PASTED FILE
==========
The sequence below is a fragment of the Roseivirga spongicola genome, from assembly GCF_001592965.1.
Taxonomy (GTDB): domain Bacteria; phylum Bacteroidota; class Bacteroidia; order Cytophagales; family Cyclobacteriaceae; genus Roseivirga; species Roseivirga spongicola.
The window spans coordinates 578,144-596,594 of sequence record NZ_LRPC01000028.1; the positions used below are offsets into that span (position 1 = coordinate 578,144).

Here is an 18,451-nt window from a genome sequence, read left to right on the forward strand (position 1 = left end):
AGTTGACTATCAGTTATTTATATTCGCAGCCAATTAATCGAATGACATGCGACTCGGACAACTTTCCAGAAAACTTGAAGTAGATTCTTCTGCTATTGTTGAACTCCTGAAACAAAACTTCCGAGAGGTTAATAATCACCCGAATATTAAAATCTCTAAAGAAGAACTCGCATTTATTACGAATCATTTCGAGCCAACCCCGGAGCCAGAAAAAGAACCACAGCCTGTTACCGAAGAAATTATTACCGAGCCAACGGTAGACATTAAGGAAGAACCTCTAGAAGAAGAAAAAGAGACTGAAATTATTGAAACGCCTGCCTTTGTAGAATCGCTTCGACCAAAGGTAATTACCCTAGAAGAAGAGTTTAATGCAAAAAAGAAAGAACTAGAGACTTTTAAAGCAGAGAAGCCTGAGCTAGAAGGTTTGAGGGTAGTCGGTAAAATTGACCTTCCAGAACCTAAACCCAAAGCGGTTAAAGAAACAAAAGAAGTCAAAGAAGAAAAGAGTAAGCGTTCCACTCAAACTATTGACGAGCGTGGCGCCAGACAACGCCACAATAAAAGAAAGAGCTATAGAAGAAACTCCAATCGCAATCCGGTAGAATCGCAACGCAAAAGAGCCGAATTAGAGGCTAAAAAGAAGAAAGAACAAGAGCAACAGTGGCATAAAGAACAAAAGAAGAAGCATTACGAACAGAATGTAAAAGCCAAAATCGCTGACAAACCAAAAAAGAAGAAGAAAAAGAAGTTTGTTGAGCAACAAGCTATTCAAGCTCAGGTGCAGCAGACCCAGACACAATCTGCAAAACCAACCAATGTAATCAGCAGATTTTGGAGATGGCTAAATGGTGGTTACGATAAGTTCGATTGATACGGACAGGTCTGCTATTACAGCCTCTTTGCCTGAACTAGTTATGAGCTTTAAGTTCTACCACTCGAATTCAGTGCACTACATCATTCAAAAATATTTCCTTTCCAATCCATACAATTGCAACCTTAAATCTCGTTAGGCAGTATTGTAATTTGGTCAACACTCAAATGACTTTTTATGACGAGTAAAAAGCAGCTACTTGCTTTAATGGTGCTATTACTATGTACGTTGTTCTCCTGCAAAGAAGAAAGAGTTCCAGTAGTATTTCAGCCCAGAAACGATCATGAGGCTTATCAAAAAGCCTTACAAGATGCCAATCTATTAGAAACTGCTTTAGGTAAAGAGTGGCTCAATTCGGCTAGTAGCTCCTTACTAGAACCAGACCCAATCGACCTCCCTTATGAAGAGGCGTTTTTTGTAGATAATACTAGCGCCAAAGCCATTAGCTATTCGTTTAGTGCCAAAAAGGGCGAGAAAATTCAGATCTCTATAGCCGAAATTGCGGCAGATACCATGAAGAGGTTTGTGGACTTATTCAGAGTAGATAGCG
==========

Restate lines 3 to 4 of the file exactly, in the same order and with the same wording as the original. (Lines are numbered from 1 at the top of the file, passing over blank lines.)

The window spans coordinates 578,144-596,594 of sequence record NZ_LRPC01000028.1; the positions used below are offsets into that span (position 1 = coordinate 578,144).

Here is an 18,451-nt window from a genome sequence, read left to right on the forward strand (position 1 = left end):